You'll need to consult a probate lawyer in the state where your mother was living when she died to see if you have anything to pursue. But understand that if you sister was simply good at sweet talking your mom into giving her a better deal then there is nothing you can do about there. There is nothing that says a kid can't butter up their mom to get a leg up in inheritance.

 

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I. Not trying to be an ass, really. I realize this is big money sometimes. But that's really a crappy way to put that. This gold digging b has even changed her name to my mom's to squeeze everything she can get. She has been practicing for this job her whole life. When you spend your whole life doing nothing but preparing your own future financially then it leaves the rest of us to find that loop hole when she screwed up. The insurance policy was taken out to cover all the taxes so that all our inheritance wasn't going to be eaten up in taxes. But the laws on inheritance taxes changed to 5 million. So that wasn't necessary. That's where the problem is . I saw the policy and knew what it was for, so did my older sister and knew what it was for, in fact the accountant for Merrill Lynch was made aware of it when we went to his office. Is that enough proof to bring it before the judge and ask where this policy is? My sister and I can not afford a lawyer to be at our disposal and paid for with our own money. The gold digger has all the lawyers at her disposal and we get to pay for it. There is something wrong with that . She has all the jewelry , we have none of it. She had me removed from my mom's house at 8 pm at night with a police escort, with no phone, no money, no car, no where to go because I questioned her about the bank accounts. I lived in this house with my mother for 8 years. She moved in and has moved in her 4 huge storage units of hoarder crap to the point you can't get in the door. She has wrecked my mom's Cadillac that now sits in the front yard because the garage is full of hoarder crap to the ceiling. She now travels back and forth between Denver and ft Lauderdale thinking she is my mother. She don't have to worry about her future she has already set herself up and hid it. The rest of it is just pocket change to her and she will let it get ate up in lawyers fees and investments and the jewelry isn't part of probate it was supposed to be split up. She won't let us have any of it. 

 I realize to some of you we might sound a little wacky but wtf.. It's not wacky when it's your family doing it to you. I'm asking because if she gets away with it it's not what my mom wanted it's what my gold digging sister wanted . I have made it my personal mission to find the loop hole or mistake she made. Even she is human and human make mistakes.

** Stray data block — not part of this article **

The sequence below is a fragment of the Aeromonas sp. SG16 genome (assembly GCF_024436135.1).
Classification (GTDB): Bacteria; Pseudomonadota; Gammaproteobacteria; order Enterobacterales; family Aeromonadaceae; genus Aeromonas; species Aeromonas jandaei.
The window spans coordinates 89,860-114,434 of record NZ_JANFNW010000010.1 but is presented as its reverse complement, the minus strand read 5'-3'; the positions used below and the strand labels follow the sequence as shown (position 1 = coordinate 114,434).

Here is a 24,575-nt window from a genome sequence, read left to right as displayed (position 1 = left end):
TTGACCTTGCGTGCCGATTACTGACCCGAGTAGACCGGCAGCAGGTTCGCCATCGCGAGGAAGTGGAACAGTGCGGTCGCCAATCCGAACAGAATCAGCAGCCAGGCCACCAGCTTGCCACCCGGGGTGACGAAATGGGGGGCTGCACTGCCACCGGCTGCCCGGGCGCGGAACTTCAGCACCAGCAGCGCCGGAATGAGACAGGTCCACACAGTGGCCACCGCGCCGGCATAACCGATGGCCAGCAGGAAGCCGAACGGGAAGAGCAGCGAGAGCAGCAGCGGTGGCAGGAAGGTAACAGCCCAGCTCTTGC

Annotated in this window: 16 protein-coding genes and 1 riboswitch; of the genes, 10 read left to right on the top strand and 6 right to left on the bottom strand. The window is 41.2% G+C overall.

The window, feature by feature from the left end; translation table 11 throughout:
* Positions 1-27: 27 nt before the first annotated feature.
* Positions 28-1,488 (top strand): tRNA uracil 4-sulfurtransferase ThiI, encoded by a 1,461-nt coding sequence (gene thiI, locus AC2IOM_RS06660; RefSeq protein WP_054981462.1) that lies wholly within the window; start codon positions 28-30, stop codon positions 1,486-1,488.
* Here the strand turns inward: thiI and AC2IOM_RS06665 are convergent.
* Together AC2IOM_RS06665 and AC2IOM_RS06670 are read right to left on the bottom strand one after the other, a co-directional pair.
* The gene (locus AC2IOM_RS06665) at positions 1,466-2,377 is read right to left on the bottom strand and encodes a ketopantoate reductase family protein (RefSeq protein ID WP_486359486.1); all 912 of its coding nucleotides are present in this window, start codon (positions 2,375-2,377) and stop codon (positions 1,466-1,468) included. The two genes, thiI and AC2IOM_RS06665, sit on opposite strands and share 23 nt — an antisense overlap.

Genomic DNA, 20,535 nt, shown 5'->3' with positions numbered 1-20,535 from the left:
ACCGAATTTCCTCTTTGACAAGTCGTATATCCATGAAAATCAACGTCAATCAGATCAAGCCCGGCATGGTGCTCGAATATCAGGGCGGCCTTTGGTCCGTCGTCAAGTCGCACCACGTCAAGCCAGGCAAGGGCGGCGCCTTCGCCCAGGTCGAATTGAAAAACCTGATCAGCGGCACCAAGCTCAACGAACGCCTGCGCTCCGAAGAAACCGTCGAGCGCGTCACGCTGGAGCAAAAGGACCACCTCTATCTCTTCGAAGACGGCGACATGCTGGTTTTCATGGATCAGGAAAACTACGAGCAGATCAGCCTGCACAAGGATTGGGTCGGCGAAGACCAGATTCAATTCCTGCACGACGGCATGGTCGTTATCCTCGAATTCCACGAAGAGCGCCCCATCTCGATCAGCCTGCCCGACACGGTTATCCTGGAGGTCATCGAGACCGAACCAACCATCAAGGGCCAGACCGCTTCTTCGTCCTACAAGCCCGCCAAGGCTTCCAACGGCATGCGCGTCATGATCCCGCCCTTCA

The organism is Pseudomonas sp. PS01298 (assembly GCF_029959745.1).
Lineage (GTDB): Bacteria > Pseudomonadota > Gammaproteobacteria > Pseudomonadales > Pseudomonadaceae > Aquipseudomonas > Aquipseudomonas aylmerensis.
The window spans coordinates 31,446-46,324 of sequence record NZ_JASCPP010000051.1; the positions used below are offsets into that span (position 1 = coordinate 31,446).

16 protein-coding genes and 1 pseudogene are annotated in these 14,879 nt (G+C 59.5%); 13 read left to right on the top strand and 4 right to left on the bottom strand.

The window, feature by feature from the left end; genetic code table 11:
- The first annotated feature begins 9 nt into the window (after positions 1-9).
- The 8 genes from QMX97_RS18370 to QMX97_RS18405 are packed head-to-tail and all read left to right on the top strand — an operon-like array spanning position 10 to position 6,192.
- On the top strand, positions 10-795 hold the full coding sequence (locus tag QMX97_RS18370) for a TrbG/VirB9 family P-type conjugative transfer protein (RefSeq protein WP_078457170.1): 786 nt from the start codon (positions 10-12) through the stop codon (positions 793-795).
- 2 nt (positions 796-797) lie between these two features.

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Seems like it is almost impossible to get the information you are looking for.

 

If you could research prior bank statements of your mother's to see if perhaps she was making monthly premium payments to an insurance company, that might be a clue, but the bank will normally not let anyone have access to those except the executor.

 

Talk to a private investigator to see if they could find for you a copy of your mother's credit report to look at the history of the companies who made inquiries to the credit bureau about her account history, to see if any insurance companies are listed there.''

 

If there is an insurance policy, I'd be willing to bet that sister submitted a fraudulent change of beneficiary designation form.

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Well I must be getting someone uncomfortable. She has now setup for some dirtbags to break into my mom's house and make it look like me. I can guess it is an attempt to discredit me or get me arrested so if I file a court request for a construction trust against her I won't be taken with any kind of credibility. She wasn't aware I was not in the state at the time, but guilt or innocent isn't always as important and just setting the mental image of doubt. I did talk to the guy at merriil Lynch and he does remember the meeting and conversation about the insurance policy. However he was not able to give me my mom's social or a letter showing I am a beneficiary.  That to me is rather odd. This whole legal topic is rather one sided and I'm curious how many people deal with this ? I don't think the laws are very fair, it appears by volume and weight but certainly not by context. It can't really be this hard to research or protect yourself. I have read the statues forward and back 10 times and I don't see anything that is written to put someone in check before probate not during. It's not during probate they have taken advantage, it's before anyone can question it and change it.